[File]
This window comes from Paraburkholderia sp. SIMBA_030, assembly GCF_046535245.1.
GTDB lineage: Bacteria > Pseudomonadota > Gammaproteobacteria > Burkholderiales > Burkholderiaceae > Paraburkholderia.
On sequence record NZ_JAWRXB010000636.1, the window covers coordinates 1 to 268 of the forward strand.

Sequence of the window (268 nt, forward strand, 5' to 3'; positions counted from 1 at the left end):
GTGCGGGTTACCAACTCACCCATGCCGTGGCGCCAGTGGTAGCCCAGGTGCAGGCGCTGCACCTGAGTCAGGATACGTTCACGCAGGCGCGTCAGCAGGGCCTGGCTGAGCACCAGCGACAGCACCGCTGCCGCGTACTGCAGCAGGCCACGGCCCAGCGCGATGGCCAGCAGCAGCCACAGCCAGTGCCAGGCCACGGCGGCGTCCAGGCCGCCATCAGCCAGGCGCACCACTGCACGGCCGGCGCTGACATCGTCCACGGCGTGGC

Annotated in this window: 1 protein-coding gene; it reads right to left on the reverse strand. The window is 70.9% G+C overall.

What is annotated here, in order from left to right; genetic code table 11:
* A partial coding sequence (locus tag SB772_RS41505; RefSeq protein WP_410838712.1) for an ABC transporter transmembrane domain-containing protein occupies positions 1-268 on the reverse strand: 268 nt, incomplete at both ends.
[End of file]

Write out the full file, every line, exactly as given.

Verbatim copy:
This window comes from Paraburkholderia sp. SIMBA_030, assembly GCF_046535245.1.
GTDB lineage: Bacteria > Pseudomonadota > Gammaproteobacteria > Burkholderiales > Burkholderiaceae > Paraburkholderia.
On sequence record NZ_JAWRXB010000636.1, the window covers coordinates 1 to 268 of the forward strand.

Sequence of the window (268 nt, forward strand, 5' to 3'; positions counted from 1 at the left end):
GTGCGGGTTACCAACTCACCCATGCCGTGGCGCCAGTGGTAGCCCAGGTGCAGGCGCTGCACCTGAGTCAGGATACGTTCACGCAGGCGCGTCAGCAGGGCCTGGCTGAGCACCAGCGACAGCACCGCTGCCGCGTACTGCAGCAGGCCACGGCCCAGCGCGATGGCCAGCAGCAGCCACAGCCAGTGCCAGGCCACGGCGGCGTCCAGGCCGCCATCAGCCAGGCGCACCACTGCACGGCCGGCGCTGACATCGTCCACGGCGTGGC

Annotated in this window: 1 protein-coding gene; it reads right to left on the reverse strand. The window is 70.9% G+C overall.

What is annotated here, in order from left to right; genetic code table 11:
* A partial coding sequence (locus tag SB772_RS41505; RefSeq protein WP_410838712.1) for an ABC transporter transmembrane domain-containing protein occupies positions 1-268 on the reverse strand: 268 nt, incomplete at both ends.